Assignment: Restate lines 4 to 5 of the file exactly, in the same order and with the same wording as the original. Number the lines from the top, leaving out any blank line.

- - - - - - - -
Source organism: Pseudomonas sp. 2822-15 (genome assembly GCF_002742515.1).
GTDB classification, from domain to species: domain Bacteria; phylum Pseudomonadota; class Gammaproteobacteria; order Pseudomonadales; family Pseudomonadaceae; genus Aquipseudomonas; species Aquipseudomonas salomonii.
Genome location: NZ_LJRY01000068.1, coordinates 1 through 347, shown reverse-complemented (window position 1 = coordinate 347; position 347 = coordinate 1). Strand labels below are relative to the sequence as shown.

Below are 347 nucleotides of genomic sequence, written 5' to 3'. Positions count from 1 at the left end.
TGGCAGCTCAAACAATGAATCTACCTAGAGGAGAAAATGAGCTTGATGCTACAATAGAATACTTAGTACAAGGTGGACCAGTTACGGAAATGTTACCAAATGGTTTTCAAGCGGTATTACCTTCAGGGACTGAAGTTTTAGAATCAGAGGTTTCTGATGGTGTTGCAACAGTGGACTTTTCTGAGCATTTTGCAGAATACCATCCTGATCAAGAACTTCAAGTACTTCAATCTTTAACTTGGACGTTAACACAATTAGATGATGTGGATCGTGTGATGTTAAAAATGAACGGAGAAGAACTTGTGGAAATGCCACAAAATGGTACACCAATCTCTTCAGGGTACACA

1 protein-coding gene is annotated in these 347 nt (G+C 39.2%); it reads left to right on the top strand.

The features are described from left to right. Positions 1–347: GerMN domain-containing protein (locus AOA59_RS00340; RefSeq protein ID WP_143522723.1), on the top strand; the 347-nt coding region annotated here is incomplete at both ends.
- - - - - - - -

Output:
Below are 347 nucleotides of genomic sequence, written 5' to 3'. Positions count from 1 at the left end.
TGGCAGCTCAAACAATGAATCTACCTAGAGGAGAAAATGAGCTTGATGCTACAATAGAATACTTAGTACAAGGTGGACCAGTTACGGAAATGTTACCAAATGGTTTTCAAGCGGTATTACCTTCAGGGACTGAAGTTTTAGAATCAGAGGTTTCTGATGGTGTTGCAACAGTGGACTTTTCTGAGCATTTTGCAGAATACCATCCTGATCAAGAACTTCAAGTACTTCAATCTTTAACTTGGACGTTAACACAATTAGATGATGTGGATCGTGTGATGTTAAAAATGAACGGAGAAGAACTTGTGGAAATGCCACAAAATGGTACACCAATCTCTTCAGGGTACACA